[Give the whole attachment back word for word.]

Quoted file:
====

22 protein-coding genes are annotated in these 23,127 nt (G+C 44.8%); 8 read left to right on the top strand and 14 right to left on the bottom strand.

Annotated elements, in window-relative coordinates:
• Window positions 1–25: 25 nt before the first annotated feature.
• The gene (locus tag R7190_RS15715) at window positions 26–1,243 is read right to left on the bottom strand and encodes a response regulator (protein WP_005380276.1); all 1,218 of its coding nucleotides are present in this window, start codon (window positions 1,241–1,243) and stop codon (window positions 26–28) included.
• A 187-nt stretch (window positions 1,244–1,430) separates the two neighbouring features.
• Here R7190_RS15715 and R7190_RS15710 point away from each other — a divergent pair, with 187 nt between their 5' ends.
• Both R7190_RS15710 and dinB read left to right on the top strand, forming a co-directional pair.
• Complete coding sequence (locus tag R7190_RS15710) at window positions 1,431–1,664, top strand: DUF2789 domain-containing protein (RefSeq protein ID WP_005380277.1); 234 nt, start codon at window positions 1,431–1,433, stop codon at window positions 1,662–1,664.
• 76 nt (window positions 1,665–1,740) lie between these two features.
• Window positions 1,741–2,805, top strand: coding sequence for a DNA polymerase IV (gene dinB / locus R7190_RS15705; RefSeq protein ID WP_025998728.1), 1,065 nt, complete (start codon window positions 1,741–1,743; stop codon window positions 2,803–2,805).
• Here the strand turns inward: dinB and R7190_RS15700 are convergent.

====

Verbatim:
22 protein-coding genes are annotated in these 23,127 nt (G+C 44.8%); 8 read left to right on the top strand and 14 right to left on the bottom strand.

Annotated elements, in window-relative coordinates:
• Window positions 1–25: 25 nt before the first annotated feature.
• The gene (locus tag R7190_RS15715) at window positions 26–1,243 is read right to left on the bottom strand and encodes a response regulator (protein WP_005380276.1); all 1,218 of its coding nucleotides are present in this window, start codon (window positions 1,241–1,243) and stop codon (window positions 26–28) included.
• A 187-nt stretch (window positions 1,244–1,430) separates the two neighbouring features.
• Here R7190_RS15715 and R7190_RS15710 point away from each other — a divergent pair, with 187 nt between their 5' ends.
• Both R7190_RS15710 and dinB read left to right on the top strand, forming a co-directional pair.
• Complete coding sequence (locus tag R7190_RS15710) at window positions 1,431–1,664, top strand: DUF2789 domain-containing protein (RefSeq protein ID WP_005380277.1); 234 nt, start codon at window positions 1,431–1,433, stop codon at window positions 1,662–1,664.
• 76 nt (window positions 1,665–1,740) lie between these two features.
• Window positions 1,741–2,805, top strand: coding sequence for a DNA polymerase IV (gene dinB / locus R7190_RS15705; RefSeq protein ID WP_025998728.1), 1,065 nt, complete (start codon window positions 1,741–1,743; stop codon window positions 2,803–2,805).
• Here the strand turns inward: dinB and R7190_RS15700 are convergent.